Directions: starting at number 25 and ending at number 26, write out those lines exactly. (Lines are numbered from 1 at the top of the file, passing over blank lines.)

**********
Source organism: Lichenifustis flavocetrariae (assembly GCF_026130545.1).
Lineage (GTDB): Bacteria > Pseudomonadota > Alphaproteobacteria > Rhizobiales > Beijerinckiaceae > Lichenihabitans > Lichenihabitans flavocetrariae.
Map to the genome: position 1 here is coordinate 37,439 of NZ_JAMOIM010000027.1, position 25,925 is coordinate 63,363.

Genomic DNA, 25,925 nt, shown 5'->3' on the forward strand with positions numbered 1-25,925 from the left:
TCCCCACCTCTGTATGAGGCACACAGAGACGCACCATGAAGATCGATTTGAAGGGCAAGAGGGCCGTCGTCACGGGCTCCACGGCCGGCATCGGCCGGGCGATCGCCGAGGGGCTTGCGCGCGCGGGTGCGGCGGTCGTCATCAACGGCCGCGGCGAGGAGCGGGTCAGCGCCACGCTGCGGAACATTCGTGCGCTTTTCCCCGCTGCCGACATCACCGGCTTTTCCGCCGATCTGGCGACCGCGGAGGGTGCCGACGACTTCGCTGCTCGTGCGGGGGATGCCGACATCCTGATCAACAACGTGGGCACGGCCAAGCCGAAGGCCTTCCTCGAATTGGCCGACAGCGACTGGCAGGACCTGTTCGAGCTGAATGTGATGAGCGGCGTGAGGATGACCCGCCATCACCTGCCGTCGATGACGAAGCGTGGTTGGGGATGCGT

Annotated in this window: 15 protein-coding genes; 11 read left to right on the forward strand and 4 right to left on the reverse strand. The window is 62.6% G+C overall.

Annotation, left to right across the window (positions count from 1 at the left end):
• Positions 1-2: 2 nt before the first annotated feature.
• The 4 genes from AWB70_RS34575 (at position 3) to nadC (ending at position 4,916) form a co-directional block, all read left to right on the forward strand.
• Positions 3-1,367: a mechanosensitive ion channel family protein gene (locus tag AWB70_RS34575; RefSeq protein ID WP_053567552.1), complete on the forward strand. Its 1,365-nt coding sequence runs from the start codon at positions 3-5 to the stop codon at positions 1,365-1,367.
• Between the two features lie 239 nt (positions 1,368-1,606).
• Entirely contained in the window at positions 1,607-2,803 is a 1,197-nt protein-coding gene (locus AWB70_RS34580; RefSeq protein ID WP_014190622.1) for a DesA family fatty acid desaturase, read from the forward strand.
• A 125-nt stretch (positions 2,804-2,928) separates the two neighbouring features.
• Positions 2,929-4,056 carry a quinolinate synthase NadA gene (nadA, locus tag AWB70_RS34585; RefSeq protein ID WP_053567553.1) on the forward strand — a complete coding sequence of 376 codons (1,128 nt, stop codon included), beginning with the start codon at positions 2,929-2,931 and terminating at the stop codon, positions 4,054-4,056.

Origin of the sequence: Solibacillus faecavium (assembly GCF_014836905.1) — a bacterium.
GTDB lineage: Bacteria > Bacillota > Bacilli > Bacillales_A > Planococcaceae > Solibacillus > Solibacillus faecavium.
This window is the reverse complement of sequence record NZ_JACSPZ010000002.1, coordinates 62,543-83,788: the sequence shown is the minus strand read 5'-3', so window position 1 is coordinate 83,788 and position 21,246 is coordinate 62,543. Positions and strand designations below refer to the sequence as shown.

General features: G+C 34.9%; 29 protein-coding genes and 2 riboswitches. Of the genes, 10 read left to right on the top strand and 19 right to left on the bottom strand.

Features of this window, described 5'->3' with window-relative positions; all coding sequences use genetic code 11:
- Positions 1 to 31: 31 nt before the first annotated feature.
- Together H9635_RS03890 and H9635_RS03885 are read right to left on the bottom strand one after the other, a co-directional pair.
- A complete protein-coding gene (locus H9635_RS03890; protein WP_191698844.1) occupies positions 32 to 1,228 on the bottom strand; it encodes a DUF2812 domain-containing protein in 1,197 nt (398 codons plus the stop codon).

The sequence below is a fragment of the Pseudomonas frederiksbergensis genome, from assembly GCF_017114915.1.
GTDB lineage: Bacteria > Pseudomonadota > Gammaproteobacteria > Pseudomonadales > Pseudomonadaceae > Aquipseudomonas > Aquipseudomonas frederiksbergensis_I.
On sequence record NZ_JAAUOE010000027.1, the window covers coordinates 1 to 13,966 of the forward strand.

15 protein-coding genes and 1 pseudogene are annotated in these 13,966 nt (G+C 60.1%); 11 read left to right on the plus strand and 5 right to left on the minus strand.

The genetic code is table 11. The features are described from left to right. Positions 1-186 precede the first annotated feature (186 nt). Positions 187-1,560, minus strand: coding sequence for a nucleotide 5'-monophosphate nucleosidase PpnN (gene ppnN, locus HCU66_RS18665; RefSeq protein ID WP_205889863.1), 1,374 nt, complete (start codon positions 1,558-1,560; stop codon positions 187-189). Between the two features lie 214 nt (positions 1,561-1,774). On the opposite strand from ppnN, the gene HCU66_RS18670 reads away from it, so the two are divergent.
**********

On sequence record NZ_JAAUOE010000027.1, the window covers coordinates 1 to 13,966 of the forward strand.

15 protein-coding genes and 1 pseudogene are annotated in these 13,966 nt (G+C 60.1%); 11 read left to right on the plus strand and 5 right to left on the minus strand.